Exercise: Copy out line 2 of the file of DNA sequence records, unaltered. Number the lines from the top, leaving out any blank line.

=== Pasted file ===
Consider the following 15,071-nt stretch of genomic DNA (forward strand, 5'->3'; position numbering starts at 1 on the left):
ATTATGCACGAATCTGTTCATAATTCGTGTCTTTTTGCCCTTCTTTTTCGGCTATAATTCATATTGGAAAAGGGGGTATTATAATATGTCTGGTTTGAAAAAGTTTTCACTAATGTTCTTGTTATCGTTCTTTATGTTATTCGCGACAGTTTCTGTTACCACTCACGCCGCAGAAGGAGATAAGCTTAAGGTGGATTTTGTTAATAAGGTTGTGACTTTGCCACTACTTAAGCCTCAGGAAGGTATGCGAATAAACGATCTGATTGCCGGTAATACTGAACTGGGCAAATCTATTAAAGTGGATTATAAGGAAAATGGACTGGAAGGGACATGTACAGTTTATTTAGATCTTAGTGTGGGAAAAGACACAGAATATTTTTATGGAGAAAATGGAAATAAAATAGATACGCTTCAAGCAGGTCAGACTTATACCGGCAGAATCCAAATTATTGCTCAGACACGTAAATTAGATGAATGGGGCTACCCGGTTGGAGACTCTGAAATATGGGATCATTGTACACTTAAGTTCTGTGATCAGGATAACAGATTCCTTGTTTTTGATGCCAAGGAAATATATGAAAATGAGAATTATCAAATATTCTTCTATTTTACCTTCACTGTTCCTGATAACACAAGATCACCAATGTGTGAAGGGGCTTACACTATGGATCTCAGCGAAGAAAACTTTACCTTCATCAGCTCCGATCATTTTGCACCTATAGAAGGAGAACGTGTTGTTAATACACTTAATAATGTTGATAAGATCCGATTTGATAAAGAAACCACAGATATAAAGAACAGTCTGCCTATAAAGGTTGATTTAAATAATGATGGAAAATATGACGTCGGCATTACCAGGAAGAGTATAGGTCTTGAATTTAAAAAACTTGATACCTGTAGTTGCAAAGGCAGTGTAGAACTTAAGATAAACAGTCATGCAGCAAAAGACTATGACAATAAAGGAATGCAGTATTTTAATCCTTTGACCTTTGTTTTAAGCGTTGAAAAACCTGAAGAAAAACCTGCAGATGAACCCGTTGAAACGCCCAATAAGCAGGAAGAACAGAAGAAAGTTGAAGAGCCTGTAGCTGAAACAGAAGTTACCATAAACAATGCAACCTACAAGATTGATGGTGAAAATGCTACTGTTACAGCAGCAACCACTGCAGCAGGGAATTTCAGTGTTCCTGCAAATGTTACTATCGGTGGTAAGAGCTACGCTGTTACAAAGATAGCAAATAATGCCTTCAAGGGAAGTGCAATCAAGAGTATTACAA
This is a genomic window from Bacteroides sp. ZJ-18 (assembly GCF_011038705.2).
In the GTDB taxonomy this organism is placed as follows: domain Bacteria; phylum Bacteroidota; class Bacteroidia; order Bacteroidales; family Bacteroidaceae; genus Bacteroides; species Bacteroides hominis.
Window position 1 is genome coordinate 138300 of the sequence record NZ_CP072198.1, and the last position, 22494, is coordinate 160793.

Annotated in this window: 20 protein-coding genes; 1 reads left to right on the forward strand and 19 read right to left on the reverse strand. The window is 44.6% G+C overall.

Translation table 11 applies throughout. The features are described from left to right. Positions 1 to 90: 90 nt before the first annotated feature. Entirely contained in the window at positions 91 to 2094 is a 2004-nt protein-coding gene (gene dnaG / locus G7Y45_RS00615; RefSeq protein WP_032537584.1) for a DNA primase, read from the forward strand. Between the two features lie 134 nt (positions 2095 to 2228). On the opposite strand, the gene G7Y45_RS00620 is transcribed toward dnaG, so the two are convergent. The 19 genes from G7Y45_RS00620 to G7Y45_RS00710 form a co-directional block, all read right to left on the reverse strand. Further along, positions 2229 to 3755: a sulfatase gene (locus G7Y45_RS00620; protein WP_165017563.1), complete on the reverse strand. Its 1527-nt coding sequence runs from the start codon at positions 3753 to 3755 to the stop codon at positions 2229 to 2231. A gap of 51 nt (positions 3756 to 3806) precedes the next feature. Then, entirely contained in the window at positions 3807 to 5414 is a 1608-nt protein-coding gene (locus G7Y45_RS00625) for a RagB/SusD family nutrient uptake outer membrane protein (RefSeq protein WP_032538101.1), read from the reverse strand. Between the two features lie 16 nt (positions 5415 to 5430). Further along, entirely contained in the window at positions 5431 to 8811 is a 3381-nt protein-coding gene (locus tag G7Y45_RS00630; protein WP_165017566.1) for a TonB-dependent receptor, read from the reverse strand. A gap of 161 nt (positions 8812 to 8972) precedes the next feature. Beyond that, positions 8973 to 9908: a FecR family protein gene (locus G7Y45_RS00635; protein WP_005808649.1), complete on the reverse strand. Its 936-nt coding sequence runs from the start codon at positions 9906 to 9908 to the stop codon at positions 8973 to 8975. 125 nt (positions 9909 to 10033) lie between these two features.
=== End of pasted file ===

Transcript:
ATTATGCACGAATCTGTTCATAATTCGTGTCTTTTTGCCCTTCTTTTTCGGCTATAATTCATATTGGAAAAGGGGGTATTATAATATGTCTGGTTTGAAAAAGTTTTCACTAATGTTCTTGTTATCGTTCTTTATGTTATTCGCGACAGTTTCTGTTACCACTCACGCCGCAGAAGGAGATAAGCTTAAGGTGGATTTTGTTAATAAGGTTGTGACTTTGCCACTACTTAAGCCTCAGGAAGGTATGCGAATAAACGATCTGATTGCCGGTAATACTGAACTGGGCAAATCTATTAAAGTGGATTATAAGGAAAATGGACTGGAAGGGACATGTACAGTTTATTTAGATCTTAGTGTGGGAAAAGACACAGAATATTTTTATGGAGAAAATGGAAATAAAATAGATACGCTTCAAGCAGGTCAGACTTATACCGGCAGAATCCAAATTATTGCTCAGACACGTAAATTAGATGAATGGGGCTACCCGGTTGGAGACTCTGAAATATGGGATCATTGTACACTTAAGTTCTGTGATCAGGATAACAGATTCCTTGTTTTTGATGCCAAGGAAATATATGAAAATGAGAATTATCAAATATTCTTCTATTTTACCTTCACTGTTCCTGATAACACAAGATCACCAATGTGTGAAGGGGCTTACACTATGGATCTCAGCGAAGAAAACTTTACCTTCATCAGCTCCGATCATTTTGCACCTATAGAAGGAGAACGTGTTGTTAATACACTTAATAATGTTGATAAGATCCGATTTGATAAAGAAACCACAGATATAAAGAACAGTCTGCCTATAAAGGTTGATTTAAATAATGATGGAAAATATGACGTCGGCATTACCAGGAAGAGTATAGGTCTTGAATTTAAAAAACTTGATACCTGTAGTTGCAAAGGCAGTGTAGAACTTAAGATAAACAGTCATGCAGCAAAAGACTATGACAATAAAGGAATGCAGTATTTTAATCCTTTGACCTTTGTTTTAAGCGTTGAAAAACCTGAAGAAAAACCTGCAGATGAACCCGTTGAAACGCCCAATAAGCAGGAAGAACAGAAGAAAGTTGAAGAGCCTGTAGCTGAAACAGAAGTTACCATAAACAATGCAACCTACAAGATTGATGGTGAAAATGCTACTGTTACAGCAGCAACCACTGCAGCAGGGAATTTCAGTGTTCCTGCAAATGTTACTATCGGTGGTAAGAGCTACGCTGTTACAAAGATAGCAAATAATGCCTTCAAGGGAAGTGCAATCAAGAGTATTACAA